A review of ‘Standing tall: The curious history of men in heels’ at the Bata Shoe Museum, Toronto.
Who would’ve thought that a few inches could be so significant, but in the case of men’s heels it appears that size really does matter. ‘Standing tall: The curious history of men in heels’ is a thought-provoking exhibition at the Bata Shoe Museum, which explores how throughout history the height of a man’s heel has stood for so much more than personal taste and comfort. The heel can be representative of the wearer’s social status, political affiliations, as well as their morality, gender, sexuality and even manhood!
The Bata Shoe Museum in Toronto has a great track record of devising exciting and challenging social narratives that best utilises their formidable footwear collection. So I had high expectations for ‘Standing tall’ and it didn’t disappoint. Despite its diminutive size, this exhibition delivers a well-presented, in-depth and cleverly crafted narrative. Its central focus is on European and North American fashion spanning the last 400 years, and it follows a chronological approach across the following themes: political, moral, functional, as well as gender and sexuality.
The exhibition’s layout utilises every aspect of the space. Set in one rectangular room with displays running along the sides and along the middle, the arrangement allows for some playful juxtapositions with 17th-century power heels crossing paths with glam rock’s platforms. Objects are sensitively lit, but where possible spot lights and backlit images are used to achieve a heightened sense of drama. Panels, labels and the audio guide successfully support the objects. Their distinctive motifs and colour helped to visually unify sections and provide useful sign posting to objects.
At the exhibition entrance a film introduces the exhibition’s subject with a playful montage of clips from ‘Saturday Night Fever’, ‘Pathé’ newsreels and ‘The Lone Ranger’. The introduction panel (in the shape of a heel) provides the historic context, which is illustrated with exquisite examples of 17th-century Turkish (fig.2) , Persian (fig.3) and European men’s heels. This section explores the adoption of Turkish, Persian and Asian styles into European footwear. From here the focus shifts onto Western European and later North American footwear. The exhibition examines the political privilege associated with royal families, their courts and their forms of clothing. The narrative is punctuated with examples of 17th-century jackboots, 18th-century English woven silk mules and stacked leather ‘peony heels’. All reinforcing the link between privilege and power dressing.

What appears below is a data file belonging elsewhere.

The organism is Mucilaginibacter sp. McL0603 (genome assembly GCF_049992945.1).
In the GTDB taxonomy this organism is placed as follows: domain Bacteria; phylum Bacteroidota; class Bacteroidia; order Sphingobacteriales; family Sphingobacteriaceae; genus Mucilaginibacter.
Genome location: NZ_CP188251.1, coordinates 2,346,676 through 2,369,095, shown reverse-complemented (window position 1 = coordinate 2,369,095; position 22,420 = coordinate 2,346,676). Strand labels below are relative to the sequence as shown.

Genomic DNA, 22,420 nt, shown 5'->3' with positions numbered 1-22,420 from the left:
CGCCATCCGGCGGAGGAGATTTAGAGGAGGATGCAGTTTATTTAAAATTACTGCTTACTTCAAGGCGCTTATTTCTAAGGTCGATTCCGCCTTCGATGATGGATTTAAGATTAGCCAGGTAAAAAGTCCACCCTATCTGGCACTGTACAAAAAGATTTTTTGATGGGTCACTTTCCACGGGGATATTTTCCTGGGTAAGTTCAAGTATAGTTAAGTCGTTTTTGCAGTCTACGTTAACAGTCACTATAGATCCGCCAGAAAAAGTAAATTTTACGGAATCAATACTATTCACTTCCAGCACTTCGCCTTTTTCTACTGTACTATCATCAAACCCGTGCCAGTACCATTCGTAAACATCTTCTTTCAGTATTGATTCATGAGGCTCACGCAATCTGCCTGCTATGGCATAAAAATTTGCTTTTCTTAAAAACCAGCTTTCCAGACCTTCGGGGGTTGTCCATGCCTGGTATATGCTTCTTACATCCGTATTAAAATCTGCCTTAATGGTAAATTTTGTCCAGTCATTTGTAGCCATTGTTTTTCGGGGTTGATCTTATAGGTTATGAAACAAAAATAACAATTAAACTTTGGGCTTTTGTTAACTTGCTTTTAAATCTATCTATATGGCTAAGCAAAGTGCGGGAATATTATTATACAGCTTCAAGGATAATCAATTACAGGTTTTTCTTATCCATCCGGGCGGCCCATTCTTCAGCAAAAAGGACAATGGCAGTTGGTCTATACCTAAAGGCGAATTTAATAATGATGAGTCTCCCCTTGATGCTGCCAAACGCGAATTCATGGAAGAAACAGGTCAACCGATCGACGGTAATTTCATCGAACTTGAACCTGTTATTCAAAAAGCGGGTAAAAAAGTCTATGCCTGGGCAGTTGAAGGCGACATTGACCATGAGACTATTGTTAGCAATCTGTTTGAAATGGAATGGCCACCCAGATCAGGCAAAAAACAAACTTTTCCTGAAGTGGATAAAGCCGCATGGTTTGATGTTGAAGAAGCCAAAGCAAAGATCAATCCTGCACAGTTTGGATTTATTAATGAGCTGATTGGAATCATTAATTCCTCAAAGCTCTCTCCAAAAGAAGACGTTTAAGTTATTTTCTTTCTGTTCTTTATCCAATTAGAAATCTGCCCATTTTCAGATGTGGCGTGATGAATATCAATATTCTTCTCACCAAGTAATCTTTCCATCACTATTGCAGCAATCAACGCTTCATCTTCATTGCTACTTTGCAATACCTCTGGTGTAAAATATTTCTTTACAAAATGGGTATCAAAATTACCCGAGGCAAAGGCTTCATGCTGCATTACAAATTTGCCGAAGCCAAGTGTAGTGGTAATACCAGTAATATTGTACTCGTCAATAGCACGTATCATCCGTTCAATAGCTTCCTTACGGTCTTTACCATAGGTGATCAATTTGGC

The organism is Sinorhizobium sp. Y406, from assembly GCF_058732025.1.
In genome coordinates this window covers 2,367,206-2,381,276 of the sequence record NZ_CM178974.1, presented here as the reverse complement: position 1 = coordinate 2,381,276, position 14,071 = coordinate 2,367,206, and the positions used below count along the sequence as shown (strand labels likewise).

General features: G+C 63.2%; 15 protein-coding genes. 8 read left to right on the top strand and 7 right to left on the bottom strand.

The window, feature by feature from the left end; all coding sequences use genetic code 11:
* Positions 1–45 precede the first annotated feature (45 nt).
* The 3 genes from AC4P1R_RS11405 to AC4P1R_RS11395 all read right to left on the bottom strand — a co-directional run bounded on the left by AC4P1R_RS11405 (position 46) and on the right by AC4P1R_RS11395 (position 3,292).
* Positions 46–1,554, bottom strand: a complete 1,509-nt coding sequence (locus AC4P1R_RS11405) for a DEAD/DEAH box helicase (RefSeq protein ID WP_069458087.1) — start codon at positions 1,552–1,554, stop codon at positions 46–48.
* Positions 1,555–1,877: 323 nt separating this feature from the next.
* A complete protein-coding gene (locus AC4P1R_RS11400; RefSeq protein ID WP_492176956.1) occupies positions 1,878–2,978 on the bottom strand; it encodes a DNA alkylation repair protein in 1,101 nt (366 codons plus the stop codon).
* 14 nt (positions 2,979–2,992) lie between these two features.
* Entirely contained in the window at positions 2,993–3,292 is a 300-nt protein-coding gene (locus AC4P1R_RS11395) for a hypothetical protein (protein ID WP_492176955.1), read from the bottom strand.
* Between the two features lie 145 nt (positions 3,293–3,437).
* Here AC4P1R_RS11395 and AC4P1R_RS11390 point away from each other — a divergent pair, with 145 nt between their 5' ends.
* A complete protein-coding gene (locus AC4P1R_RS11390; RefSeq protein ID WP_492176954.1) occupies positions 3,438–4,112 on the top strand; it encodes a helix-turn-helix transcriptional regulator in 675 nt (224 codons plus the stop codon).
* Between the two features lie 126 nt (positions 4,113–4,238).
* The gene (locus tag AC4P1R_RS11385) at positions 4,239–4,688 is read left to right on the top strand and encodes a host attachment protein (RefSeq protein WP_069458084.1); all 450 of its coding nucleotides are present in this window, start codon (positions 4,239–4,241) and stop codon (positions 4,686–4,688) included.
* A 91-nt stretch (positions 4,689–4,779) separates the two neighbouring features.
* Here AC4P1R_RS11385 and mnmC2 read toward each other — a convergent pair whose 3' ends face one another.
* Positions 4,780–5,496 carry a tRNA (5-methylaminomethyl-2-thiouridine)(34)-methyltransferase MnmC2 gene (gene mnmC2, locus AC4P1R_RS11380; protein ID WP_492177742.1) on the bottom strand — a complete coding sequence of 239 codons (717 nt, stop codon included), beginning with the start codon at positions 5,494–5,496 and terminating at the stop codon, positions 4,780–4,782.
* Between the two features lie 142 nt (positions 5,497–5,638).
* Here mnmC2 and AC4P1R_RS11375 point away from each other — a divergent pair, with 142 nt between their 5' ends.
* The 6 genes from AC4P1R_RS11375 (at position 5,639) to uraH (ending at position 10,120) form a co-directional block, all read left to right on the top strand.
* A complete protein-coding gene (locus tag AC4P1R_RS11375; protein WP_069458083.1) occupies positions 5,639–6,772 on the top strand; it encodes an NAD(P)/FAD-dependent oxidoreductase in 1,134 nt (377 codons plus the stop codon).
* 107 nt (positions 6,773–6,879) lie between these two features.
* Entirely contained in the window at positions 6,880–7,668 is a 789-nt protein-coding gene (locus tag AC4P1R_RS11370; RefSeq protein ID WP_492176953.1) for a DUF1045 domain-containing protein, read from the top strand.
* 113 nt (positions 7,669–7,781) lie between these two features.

The next section explores the interrelationship between heel height and moral values and how the Pope considered men’s heels as objects of ego. This is accompanied by an eye-catching and somewhat contrary pair of crimson red silk shoes with gold tinsel embroidery with an appropriately modest kitten heel, supposedly worn by a Pope in 18th century (fig.4).
Alongside the immoral associations, higher heeled men were also seen as effeminate and frivolous. The Age of Enlightenment further increased divisions between the genders and clothing came to reflect this demarcation. Patterns, feathers, trimmings, accessories and heels all became considered effeminate and were subsequently considered unsuitable for men of action and heels were relegated to the sphere of feminine fashion.
The central section of the exhibition follows North America’s love affair with the heeled boot. The images and references of rugged individualism in connection to the pursuits of cowboys are reinforced with a bullet-impregnated heel and some well-worn riding boots. However there is a joyful juxtaposition between the ruggedness of the North American frontier cowboys with the images of technicolored macho Americana. This is further explored in the audio-guide. The narrative skillfully exposes the contrast between the historical and modern day readings of these cowboy images and embroidered cowboy boots (fig.5).
The ‘Peacocks and Dandies’ section explores the exhibitionist appeal of heels for men across the ages with 19th-century boots with highly decorative nail worked soles and The Beatles’ 1960s stacked heeled Chelsea boots. The rebellious spirit of the ’70s is immortalised in the exaggerated chunky form and height of the platform heel. Worn by rock stars the platform heel was divorced from earlier and later effeminate associations and instead was seen as a vehicle for ‘proclaiming masculinity’. Men as diverse as movie stars to accountants adopted the chunky platforms and there are some stellar Glam Rock plaforms on display, including a silver five inch high pair worn by singer, Elton John (fig.1).
The last section ‘Fear of heights’ explores the sexual ambiguity of men in heels with fantastic exhibits of red patent leather thigh high boots and stiletto heels. Citing examples such as President Sarkozy’s 2010 heels and WSWS’s lifts/shoe inserts, the narrative examines how extending your height comes with associations of sexual short-comings.
‘Standing tall’ provides a fascinating insight into four hundred years of men’s enduring and complex relationship with high heels.
‘Standing tall’ runs until May 2017 at the Bata Shoe Museum, Toronto, Canada. It was curated by Elizabeth Semmelhack, Senior Curator at the Bata Shoe Museum. Click here to discover more about the exhibition.
This is the first of three reviews of exhibitions which I saw during my exhibition research trip to Canada. The trip was supported by the Assistant Curator Training Fund and the V&A Museum of Childhood.
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